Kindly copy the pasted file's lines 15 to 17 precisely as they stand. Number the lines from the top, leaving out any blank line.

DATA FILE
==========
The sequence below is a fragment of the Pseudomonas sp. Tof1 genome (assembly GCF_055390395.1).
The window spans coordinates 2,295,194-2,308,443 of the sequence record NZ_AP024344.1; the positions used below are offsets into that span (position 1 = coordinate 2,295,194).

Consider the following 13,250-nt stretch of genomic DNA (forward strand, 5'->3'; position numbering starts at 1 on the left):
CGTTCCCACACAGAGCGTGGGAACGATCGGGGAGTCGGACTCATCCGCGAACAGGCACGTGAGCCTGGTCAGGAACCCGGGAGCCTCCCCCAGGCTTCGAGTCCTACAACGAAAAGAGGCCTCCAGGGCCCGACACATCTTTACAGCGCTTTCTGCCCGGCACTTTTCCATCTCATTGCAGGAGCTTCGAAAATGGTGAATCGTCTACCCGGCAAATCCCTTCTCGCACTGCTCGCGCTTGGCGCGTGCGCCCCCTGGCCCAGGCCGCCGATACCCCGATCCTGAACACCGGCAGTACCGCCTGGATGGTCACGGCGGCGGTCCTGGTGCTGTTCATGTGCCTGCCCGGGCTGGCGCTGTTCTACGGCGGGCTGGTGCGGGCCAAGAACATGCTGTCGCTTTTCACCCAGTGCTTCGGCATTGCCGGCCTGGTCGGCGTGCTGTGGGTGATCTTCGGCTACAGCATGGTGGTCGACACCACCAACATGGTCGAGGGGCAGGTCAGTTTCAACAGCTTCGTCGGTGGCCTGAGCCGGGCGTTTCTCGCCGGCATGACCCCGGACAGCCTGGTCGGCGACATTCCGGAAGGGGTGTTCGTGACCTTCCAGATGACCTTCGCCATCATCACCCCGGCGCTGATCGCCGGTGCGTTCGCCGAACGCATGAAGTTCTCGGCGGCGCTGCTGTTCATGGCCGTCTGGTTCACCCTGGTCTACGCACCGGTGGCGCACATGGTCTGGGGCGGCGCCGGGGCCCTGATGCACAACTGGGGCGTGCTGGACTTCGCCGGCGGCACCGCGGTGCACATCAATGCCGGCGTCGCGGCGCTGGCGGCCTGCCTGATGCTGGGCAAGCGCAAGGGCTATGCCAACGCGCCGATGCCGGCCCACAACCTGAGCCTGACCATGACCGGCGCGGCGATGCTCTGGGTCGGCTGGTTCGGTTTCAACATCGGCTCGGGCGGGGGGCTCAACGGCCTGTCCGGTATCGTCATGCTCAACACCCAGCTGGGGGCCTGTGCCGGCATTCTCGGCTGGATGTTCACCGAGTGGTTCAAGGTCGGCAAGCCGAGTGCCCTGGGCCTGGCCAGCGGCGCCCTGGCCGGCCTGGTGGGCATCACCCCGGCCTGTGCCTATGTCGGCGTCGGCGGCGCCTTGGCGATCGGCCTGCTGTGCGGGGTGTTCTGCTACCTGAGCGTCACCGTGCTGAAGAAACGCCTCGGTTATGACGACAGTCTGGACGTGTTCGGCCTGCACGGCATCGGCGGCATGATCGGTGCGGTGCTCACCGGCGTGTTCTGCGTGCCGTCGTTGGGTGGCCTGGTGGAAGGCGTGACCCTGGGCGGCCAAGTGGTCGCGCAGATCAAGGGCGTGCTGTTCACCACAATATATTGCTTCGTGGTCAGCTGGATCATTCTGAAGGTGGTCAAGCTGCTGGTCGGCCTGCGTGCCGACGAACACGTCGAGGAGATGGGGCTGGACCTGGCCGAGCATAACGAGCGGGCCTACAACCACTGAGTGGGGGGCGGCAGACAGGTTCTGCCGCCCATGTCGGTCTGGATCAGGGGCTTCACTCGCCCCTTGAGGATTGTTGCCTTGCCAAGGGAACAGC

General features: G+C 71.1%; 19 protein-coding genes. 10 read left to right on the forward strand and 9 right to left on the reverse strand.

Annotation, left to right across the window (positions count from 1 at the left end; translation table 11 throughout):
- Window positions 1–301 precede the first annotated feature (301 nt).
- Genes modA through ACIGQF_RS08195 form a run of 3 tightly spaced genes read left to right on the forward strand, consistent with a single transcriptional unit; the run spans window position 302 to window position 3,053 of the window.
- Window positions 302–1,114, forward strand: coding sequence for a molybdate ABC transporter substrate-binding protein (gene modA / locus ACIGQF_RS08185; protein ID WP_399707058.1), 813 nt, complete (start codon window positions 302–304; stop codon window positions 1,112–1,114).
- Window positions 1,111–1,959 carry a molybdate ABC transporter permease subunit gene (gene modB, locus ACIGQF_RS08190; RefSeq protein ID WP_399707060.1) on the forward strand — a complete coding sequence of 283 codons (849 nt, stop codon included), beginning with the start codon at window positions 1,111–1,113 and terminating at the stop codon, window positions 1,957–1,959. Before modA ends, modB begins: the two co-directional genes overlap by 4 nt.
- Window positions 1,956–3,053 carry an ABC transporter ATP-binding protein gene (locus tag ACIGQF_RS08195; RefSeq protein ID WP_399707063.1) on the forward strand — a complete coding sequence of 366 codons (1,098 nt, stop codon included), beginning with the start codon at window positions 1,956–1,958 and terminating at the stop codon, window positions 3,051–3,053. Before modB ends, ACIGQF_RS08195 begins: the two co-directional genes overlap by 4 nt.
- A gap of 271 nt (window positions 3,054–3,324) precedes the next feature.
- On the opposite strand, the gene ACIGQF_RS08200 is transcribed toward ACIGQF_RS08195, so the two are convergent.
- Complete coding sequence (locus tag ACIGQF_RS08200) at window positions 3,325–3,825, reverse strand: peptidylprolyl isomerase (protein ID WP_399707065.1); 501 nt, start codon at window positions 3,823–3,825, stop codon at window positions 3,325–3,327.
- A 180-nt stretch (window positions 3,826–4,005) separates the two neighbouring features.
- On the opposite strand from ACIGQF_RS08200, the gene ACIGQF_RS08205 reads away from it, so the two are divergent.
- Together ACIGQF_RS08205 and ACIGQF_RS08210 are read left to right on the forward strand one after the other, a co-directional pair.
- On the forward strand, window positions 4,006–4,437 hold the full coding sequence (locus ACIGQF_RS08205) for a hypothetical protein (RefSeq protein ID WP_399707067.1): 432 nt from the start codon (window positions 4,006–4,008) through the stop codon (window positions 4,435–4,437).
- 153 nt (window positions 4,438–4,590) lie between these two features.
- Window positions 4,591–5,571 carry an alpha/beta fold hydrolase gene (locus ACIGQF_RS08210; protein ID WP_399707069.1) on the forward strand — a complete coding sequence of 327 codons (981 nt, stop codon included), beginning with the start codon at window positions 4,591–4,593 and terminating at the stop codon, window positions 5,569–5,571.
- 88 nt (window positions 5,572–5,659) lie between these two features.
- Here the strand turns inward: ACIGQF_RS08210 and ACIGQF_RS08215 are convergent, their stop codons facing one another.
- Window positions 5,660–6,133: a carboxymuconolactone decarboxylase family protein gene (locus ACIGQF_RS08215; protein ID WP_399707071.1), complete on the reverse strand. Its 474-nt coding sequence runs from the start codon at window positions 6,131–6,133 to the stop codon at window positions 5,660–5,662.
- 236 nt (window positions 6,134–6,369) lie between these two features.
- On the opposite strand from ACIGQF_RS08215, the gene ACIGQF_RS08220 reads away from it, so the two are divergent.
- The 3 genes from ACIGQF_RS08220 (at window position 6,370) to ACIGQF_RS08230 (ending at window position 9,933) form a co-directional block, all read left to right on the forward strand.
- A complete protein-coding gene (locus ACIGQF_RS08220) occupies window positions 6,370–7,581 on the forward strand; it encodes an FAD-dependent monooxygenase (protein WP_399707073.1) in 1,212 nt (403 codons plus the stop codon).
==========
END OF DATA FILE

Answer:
- A 180-nt stretch (window positions 3,826–4,005) separates the two neighbouring features.
- On the opposite strand from ACIGQF_RS08200, the gene ACIGQF_RS08205 reads away from it, so the two are divergent.
- Together ACIGQF_RS08205 and ACIGQF_RS08210 are read left to right on the forward strand one after the other, a co-directional pair.